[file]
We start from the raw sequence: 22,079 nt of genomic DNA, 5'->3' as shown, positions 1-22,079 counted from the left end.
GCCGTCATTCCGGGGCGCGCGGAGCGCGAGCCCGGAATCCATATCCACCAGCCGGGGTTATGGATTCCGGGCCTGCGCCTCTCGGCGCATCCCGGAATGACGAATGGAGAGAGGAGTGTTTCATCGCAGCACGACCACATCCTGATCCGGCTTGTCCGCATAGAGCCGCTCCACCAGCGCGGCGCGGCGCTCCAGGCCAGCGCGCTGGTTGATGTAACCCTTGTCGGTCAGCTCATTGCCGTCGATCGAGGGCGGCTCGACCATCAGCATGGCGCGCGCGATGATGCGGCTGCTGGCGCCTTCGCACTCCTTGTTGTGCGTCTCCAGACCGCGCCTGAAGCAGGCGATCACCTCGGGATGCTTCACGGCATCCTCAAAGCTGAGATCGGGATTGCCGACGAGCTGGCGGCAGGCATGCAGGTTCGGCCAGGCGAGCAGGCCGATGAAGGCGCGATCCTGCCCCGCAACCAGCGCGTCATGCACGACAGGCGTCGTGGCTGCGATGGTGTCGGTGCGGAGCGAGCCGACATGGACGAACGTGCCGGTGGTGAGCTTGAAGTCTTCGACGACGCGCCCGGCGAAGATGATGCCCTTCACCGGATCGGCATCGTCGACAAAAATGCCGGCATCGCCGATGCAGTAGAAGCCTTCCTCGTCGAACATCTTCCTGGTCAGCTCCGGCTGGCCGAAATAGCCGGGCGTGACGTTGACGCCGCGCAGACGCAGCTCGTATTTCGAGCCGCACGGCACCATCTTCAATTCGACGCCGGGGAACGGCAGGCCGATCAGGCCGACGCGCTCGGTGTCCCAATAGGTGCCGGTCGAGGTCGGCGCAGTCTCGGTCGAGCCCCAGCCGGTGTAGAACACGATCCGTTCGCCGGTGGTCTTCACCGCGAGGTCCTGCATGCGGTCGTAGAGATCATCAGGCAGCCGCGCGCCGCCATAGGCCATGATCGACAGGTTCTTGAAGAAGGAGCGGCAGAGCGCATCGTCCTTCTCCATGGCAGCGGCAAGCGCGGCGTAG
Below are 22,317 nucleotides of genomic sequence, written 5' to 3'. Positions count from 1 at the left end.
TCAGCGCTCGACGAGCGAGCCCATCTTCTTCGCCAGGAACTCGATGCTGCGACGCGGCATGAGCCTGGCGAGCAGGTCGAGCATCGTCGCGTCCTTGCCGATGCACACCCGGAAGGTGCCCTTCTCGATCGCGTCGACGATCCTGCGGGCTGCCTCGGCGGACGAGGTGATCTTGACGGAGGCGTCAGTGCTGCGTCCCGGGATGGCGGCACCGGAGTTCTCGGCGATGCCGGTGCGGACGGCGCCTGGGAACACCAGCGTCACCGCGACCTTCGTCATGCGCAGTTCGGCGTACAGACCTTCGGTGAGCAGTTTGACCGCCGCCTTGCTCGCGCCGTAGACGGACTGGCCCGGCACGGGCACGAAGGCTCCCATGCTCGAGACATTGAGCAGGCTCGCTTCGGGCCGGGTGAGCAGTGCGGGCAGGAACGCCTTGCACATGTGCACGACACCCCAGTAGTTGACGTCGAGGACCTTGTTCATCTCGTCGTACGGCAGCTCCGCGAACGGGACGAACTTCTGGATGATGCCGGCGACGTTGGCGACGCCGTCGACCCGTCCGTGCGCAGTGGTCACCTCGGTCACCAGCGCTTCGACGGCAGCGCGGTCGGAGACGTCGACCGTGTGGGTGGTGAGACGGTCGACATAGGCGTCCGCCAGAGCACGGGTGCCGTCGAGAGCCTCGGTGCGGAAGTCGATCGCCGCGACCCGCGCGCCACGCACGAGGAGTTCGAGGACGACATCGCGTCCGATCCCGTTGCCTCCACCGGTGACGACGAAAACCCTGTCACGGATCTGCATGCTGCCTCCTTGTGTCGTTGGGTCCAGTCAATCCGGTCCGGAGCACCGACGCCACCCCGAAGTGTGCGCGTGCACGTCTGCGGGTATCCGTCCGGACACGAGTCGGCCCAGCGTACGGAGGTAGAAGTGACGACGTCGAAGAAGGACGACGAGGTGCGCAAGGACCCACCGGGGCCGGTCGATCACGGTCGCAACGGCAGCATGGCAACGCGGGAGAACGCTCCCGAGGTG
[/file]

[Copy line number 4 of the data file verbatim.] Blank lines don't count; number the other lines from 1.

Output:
TCAGCGCTCGACGAGCGAGCCCATCTTCTTCGCCAGGAACTCGATGCTGCGACGCGGCATGAGCCTGGCGAGCAGGTCGAGCATCGTCGCGTCCTTGCCGATGCACACCCGGAAGGTGCCCTTCTCGATCGCGTCGACGATCCTGCGGGCTGCCTCGGCGGACGAGGTGATCTTGACGGAGGCGTCAGTGCTGCGTCCCGGGATGGCGGCACCGGAGTTCTCGGCGATGCCGGTGCGGACGGCGCCTGGGAACACCAGCGTCACCGCGACCTTCGTCATGCGCAGTTCGGCGTACAGACCTTCGGTGAGCAGTTTGACCGCCGCCTTGCTCGCGCCGTAGACGGACTGGCCCGGCACGGGCACGAAGGCTCCCATGCTCGAGACATTGAGCAGGCTCGCTTCGGGCCGGGTGAGCAGTGCGGGCAGGAACGCCTTGCACATGTGCACGACACCCCAGTAGTTGACGTCGAGGACCTTGTTCATCTCGTCGTACGGCAGCTCCGCGAACGGGACGAACTTCTGGATGATGCCGGCGACGTTGGCGACGCCGTCGACCCGTCCGTGCGCAGTGGTCACCTCGGTCACCAGCGCTTCGACGGCAGCGCGGTCGGAGACGTCGACCGTGTGGGTGGTGAGACGGTCGACATAGGCGTCCGCCAGAGCACGGGTGCCGTCGAGAGCCTCGGTGCGGAAGTCGATCGCCGCGACCCGCGCGCCACGCACGAGGAGTTCGAGGACGACATCGCGTCCGATCCCGTTGCCTCCACCGGTGACGACGAAAACCCTGTCACGGATCTGCATGCTGCCTCCTTGTGTCGTTGGGTCCAGTCAATCCGGTCCGGAGCACCGACGCCACCCCGAAGTGTGCGCGTGCACGTCTGCGGGTATCCGTCCGGACACGAGTCGGCCCAGCGTACGGAGGTAGAAGTGACGACGTCGAAGAAGGACGACGAGGTGCGCAAGGACCCACCGGGGCCGGTCGATCACGGTCGCAACGGCAGCATGGCAACGCGGGAGAACGCTCCCGAGGTG